A valuable bibliography, an introduction containing a perceptive analysis of the background of the First Fleet, notes explaining the methodology that has been followed, and appendices that cast light on different groups of First Fleeters including the ‘phantoms’ – those men and women erroneously listed in earlier publications as having come.

Thais is a very important reference book, but the word ‘reference’ fails to do justice to what is a lively, vivid, colourful piece of writing that in addition to being original and highly informative is enjotable and readable.

Brian H. Fletcher – Bicentennial Professor of Australian History, The University of Sydney

The book was published back in 1988 after some 20 years of research on Gillen’s part. The bulk of its contents includes an alphabetical listing of approx 1500 people who sailed on the 11 ships that comprised the First Fleet. There are also abstracts of biographical data and a fascinating section that includes the signatures of 160 people, many of which were taken from the marriage register of St Phillip’s Church in Sydney, the oldest Parish in Australia together with the Parish of Parramatta, the first service being held on 3 Feb 1788 and the original church being built in 1793.

On a personal level, this has been a fantastic resource for me to use to research some of my First Fleet ancestors. Two of the most fascinating were men by the names of John Randall (also known as Reynolds) and John Martin. Most interesting to me initially was the fact that both men were described as “negro” and I was unaware of any connection that I had to any black ancestors. Interestingly, through marriage, subsequent years saw such a change in the appearance of the children that any connection to black ancestors was unrecognisable. Also of note is the fact that both Johns were related through marriage, with John Randall’s daughter Mary marrying John Martin in 1812 – an age gap between them of 36 years!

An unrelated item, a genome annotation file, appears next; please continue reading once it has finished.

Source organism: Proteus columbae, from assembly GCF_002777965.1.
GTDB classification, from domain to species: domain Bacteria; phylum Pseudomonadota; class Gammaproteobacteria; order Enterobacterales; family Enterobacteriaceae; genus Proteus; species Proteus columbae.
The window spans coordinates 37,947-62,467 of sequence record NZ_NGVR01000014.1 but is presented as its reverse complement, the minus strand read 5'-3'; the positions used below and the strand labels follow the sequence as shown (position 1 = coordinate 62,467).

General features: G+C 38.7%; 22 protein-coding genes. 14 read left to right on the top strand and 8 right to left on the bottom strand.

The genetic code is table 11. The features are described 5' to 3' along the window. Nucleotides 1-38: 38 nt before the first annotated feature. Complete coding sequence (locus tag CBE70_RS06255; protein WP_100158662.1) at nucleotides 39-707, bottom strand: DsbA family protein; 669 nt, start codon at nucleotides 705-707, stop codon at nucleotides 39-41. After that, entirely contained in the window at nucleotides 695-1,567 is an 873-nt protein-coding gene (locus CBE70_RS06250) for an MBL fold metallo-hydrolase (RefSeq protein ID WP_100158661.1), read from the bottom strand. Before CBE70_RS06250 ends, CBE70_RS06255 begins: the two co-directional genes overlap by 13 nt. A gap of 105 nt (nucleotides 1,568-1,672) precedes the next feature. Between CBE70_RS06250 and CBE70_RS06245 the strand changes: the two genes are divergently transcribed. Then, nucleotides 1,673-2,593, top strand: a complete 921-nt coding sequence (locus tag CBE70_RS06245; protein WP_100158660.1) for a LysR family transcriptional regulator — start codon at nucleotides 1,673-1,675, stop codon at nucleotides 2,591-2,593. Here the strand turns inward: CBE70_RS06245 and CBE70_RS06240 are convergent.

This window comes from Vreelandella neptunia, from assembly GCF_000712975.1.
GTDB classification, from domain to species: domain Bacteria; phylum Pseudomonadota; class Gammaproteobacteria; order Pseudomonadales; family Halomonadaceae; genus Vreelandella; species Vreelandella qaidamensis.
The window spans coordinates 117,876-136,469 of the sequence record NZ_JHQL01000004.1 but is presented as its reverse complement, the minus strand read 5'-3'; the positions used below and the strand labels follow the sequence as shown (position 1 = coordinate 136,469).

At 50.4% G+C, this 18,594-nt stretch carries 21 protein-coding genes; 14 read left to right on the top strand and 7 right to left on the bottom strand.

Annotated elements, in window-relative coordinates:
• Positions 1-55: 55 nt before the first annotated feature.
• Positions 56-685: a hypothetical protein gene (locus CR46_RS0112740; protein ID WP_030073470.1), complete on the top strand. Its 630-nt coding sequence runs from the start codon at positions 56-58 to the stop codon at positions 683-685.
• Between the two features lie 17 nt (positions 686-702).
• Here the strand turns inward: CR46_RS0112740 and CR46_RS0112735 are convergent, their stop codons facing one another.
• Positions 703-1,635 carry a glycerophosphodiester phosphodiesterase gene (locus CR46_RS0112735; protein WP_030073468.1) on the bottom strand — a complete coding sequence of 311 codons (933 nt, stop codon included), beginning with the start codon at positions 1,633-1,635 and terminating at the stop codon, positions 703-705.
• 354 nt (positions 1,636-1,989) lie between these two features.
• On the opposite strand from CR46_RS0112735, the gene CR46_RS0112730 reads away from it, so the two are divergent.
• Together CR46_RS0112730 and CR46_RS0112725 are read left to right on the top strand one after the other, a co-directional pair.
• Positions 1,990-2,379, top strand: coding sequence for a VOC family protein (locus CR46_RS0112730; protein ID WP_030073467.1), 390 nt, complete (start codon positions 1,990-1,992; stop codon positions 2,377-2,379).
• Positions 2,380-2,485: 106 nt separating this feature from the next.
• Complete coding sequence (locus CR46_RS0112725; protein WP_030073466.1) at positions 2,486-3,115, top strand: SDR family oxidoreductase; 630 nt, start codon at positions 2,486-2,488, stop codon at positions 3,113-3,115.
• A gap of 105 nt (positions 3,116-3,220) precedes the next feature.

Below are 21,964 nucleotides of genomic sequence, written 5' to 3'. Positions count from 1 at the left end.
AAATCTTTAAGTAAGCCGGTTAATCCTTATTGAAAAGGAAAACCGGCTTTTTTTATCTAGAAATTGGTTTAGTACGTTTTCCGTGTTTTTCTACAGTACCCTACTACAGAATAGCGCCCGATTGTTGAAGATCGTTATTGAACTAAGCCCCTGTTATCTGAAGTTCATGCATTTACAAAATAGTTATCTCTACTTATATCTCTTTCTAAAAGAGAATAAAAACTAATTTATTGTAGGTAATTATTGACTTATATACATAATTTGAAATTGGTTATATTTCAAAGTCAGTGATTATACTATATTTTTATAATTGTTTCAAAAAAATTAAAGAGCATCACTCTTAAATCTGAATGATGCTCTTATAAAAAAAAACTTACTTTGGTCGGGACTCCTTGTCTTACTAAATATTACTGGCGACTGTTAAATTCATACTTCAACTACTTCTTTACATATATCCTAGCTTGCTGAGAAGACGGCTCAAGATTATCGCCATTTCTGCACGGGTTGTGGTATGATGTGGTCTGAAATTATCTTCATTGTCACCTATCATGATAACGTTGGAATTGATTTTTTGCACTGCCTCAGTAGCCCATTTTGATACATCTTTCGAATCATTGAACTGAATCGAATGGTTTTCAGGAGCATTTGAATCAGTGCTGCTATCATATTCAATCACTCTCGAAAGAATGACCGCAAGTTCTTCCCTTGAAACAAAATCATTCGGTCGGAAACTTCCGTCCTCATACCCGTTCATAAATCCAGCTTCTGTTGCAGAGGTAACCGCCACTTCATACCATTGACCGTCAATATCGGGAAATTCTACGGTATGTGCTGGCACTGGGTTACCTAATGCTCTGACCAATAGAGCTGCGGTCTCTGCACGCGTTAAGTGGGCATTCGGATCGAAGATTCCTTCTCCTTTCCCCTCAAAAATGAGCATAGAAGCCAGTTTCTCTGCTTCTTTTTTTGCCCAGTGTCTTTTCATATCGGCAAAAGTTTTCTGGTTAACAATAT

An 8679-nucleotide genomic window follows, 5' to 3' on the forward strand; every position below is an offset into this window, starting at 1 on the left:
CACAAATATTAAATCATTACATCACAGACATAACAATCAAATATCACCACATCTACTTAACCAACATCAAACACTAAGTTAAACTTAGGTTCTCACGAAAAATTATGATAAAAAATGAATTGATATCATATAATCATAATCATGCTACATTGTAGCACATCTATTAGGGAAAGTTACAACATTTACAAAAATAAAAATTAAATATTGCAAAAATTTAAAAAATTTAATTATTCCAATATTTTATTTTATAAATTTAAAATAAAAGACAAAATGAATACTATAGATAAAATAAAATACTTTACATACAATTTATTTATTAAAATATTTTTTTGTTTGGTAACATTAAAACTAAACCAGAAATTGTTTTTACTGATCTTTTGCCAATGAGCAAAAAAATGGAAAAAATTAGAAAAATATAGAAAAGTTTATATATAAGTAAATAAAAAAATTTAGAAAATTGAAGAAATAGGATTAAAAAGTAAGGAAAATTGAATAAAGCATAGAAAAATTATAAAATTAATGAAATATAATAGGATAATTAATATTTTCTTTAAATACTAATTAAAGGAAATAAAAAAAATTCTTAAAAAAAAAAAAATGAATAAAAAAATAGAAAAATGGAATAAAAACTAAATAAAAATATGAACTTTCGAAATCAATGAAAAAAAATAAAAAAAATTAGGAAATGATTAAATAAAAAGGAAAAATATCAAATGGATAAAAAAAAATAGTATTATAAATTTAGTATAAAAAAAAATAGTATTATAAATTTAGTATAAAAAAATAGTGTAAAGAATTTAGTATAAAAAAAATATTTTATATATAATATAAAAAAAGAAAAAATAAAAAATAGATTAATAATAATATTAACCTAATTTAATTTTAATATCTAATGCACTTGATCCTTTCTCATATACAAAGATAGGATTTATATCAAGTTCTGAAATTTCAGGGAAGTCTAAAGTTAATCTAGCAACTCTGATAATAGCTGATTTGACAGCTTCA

John Randall / Reynolds (c1764-?) – A black American sentenced to 7 years transportation for stealing a steel watch chain. He arrived on the Alexander at the age of 24, mustered under the name Reynolds. Randall / Reynolds appeared to be relatively well-educated. He could read and write, he had musical talents including the ability to play the flute and tambourine and he was also a ‘crackshot’ with a gun. He married fellow convict Esther Harwood on 21 Feb 1788 in the first marriage in the Colony. Sadly, Esther died in 1789. John subsequently married Mary Butler on 5 Sep 1790. Mary was an Irish convict who arrived in 1790. They had four childen – Lydia (1791-1793), Frances (1792-1870), Mary (1793-1857) and John (1797-?). The final fate of John Randall is unknown. It is thought he may have relocated to Tasmania, where he was murdered, but this has been unable to be verified.